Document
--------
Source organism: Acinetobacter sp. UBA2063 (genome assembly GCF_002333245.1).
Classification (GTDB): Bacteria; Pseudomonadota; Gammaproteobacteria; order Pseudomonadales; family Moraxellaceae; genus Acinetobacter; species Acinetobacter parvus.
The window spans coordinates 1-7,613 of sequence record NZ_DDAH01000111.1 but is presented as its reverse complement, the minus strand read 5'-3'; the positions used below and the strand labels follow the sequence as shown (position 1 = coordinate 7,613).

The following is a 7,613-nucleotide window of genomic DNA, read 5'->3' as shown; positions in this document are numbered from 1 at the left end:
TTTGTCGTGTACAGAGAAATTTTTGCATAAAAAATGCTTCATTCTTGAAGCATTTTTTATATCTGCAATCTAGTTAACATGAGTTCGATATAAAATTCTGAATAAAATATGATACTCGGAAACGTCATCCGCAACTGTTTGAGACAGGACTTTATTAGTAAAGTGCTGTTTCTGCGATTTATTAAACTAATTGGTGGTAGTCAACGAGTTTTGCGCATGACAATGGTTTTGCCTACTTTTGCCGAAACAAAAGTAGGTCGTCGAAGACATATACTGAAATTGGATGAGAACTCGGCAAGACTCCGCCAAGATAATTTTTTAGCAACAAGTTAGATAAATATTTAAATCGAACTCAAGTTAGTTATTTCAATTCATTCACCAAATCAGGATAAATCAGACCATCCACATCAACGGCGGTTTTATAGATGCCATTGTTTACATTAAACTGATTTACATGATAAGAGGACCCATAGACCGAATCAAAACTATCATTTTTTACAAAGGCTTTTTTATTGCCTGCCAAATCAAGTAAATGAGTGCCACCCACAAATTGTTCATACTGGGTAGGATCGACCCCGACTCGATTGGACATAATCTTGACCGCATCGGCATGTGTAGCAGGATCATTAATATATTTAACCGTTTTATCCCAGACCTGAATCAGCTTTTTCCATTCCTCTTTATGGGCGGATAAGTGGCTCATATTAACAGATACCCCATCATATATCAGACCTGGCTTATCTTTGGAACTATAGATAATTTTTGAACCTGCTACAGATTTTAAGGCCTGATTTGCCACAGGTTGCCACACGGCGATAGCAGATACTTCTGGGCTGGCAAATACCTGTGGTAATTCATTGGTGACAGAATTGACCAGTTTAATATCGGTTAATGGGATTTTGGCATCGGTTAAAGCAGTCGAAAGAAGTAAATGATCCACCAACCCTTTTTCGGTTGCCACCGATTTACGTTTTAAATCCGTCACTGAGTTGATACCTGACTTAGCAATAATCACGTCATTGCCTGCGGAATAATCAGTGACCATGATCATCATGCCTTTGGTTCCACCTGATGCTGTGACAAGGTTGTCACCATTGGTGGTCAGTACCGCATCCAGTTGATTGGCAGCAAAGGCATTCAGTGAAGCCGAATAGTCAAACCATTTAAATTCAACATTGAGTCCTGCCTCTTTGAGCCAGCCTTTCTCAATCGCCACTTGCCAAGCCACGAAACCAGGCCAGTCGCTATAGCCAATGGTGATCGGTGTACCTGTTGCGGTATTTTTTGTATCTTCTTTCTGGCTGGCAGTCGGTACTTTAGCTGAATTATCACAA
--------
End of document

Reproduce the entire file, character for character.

Source organism: Acinetobacter sp. UBA2063 (genome assembly GCF_002333245.1).
Classification (GTDB): Bacteria; Pseudomonadota; Gammaproteobacteria; order Pseudomonadales; family Moraxellaceae; genus Acinetobacter; species Acinetobacter parvus.
The window spans coordinates 1-7,613 of sequence record NZ_DDAH01000111.1 but is presented as its reverse complement, the minus strand read 5'-3'; the positions used below and the strand labels follow the sequence as shown (position 1 = coordinate 7,613).

The following is a 7,613-nucleotide window of genomic DNA, read 5'->3' as shown; positions in this document are numbered from 1 at the left end:
TTTGTCGTGTACAGAGAAATTTTTGCATAAAAAATGCTTCATTCTTGAAGCATTTTTTATATCTGCAATCTAGTTAACATGAGTTCGATATAAAATTCTGAATAAAATATGATACTCGGAAACGTCATCCGCAACTGTTTGAGACAGGACTTTATTAGTAAAGTGCTGTTTCTGCGATTTATTAAACTAATTGGTGGTAGTCAACGAGTTTTGCGCATGACAATGGTTTTGCCTACTTTTGCCGAAACAAAAGTAGGTCGTCGAAGACATATACTGAAATTGGATGAGAACTCGGCAAGACTCCGCCAAGATAATTTTTTAGCAACAAGTTAGATAAATATTTAAATCGAACTCAAGTTAGTTATTTCAATTCATTCACCAAATCAGGATAAATCAGACCATCCACATCAACGGCGGTTTTATAGATGCCATTGTTTACATTAAACTGATTTACATGATAAGAGGACCCATAGACCGAATCAAAACTATCATTTTTTACAAAGGCTTTTTTATTGCCTGCCAAATCAAGTAAATGAGTGCCACCCACAAATTGTTCATACTGGGTAGGATCGACCCCGACTCGATTGGACATAATCTTGACCGCATCGGCATGTGTAGCAGGATCATTAATATATTTAACCGTTTTATCCCAGACCTGAATCAGCTTTTTCCATTCCTCTTTATGGGCGGATAAGTGGCTCATATTAACAGATACCCCATCATATATCAGACCTGGCTTATCTTTGGAACTATAGATAATTTTTGAACCTGCTACAGATTTTAAGGCCTGATTTGCCACAGGTTGCCACACGGCGATAGCAGATACTTCTGGGCTGGCAAATACCTGTGGTAATTCATTGGTGACAGAATTGACCAGTTTAATATCGGTTAATGGGATTTTGGCATCGGTTAAAGCAGTCGAAAGAAGTAAATGATCCACCAACCCTTTTTCGGTTGCCACCGATTTACGTTTTAAATCCGTCACTGAGTTGATACCTGACTTAGCAATAATCACGTCATTGCCTGCGGAATAATCAGTGACCATGATCATCATGCCTTTGGTTCCACCTGATGCTGTGACAAGGTTGTCACCATTGGTGGTCAGTACCGCATCCAGTTGATTGGCAGCAAAGGCATTCAGTGAAGCCGAATAGTCAAACCATTTAAATTCAACATTGAGTCCTGCCTCTTTGAGCCAGCCTTTCTCAATCGCCACTTGCCAAGCCACGAAACCAGGCCAGTCGCTATAGCCAATGGTGATCGGTGTACCTGTTGCGGTATTTTTTGTATCTTCTTTCTGGCTGGCAGTCGGTACTTTAGCTGAATTATCACAA